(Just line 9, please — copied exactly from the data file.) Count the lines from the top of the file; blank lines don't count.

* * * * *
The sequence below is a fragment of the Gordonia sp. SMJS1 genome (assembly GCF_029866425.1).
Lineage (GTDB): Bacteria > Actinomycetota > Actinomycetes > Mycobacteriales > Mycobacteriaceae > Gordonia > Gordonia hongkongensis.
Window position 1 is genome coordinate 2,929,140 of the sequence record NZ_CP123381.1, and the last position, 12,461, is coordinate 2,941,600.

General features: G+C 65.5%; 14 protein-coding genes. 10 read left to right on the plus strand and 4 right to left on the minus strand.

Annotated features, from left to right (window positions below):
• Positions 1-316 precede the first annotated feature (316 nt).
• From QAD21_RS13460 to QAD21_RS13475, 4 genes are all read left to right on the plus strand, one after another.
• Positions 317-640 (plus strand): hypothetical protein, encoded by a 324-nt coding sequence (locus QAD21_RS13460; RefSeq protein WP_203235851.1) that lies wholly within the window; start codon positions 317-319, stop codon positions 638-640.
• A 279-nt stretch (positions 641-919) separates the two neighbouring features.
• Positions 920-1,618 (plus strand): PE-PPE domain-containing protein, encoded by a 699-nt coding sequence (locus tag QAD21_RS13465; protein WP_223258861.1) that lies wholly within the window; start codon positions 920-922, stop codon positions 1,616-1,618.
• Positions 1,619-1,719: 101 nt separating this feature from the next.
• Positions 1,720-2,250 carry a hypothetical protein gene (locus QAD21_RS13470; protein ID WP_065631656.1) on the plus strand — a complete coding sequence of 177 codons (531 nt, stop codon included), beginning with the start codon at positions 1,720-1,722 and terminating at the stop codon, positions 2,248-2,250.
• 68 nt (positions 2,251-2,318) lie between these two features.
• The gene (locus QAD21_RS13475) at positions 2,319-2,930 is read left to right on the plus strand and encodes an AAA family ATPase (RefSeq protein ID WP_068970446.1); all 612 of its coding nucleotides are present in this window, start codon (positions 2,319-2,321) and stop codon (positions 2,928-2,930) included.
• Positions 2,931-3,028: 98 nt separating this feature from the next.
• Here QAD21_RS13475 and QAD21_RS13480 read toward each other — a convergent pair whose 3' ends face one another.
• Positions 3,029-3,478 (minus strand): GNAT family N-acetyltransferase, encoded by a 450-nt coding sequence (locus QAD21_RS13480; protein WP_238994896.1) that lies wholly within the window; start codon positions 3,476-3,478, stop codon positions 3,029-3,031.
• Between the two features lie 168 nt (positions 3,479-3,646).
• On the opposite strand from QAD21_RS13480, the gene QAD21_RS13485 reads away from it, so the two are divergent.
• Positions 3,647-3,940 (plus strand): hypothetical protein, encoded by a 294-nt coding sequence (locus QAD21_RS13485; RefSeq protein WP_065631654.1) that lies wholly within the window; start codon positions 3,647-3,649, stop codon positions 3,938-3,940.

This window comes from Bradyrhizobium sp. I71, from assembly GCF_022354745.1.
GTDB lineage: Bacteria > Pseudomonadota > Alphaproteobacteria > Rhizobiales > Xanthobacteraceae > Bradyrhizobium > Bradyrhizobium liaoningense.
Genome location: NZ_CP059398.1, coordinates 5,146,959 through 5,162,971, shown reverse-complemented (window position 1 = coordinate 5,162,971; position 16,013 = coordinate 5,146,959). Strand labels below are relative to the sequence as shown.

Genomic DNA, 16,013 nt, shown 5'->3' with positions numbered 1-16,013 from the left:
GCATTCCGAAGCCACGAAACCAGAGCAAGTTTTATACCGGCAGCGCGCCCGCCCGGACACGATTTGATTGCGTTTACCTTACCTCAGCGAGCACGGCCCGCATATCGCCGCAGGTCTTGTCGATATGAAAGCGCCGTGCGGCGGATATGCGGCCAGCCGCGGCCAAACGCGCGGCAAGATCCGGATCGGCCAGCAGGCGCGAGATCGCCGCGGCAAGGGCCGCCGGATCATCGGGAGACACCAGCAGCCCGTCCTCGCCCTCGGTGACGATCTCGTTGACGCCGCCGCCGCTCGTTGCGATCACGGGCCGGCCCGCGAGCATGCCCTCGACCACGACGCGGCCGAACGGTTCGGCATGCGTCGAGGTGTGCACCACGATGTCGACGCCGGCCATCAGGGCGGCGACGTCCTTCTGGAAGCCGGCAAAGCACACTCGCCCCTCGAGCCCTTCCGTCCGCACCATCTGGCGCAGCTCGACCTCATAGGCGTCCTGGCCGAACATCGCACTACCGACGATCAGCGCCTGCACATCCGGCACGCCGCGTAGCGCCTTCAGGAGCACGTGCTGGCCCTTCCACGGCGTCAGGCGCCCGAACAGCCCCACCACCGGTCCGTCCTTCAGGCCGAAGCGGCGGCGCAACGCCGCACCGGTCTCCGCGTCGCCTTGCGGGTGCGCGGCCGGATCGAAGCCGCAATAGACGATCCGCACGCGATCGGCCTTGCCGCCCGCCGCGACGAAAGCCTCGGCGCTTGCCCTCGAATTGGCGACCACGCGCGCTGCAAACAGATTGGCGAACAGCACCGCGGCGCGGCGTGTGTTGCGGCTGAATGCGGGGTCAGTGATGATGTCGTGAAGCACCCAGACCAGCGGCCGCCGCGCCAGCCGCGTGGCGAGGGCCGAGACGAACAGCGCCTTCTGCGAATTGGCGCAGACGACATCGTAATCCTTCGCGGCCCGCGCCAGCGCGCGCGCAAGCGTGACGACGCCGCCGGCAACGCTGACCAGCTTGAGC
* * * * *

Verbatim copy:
• A 279-nt stretch (positions 641-919) separates the two neighbouring features.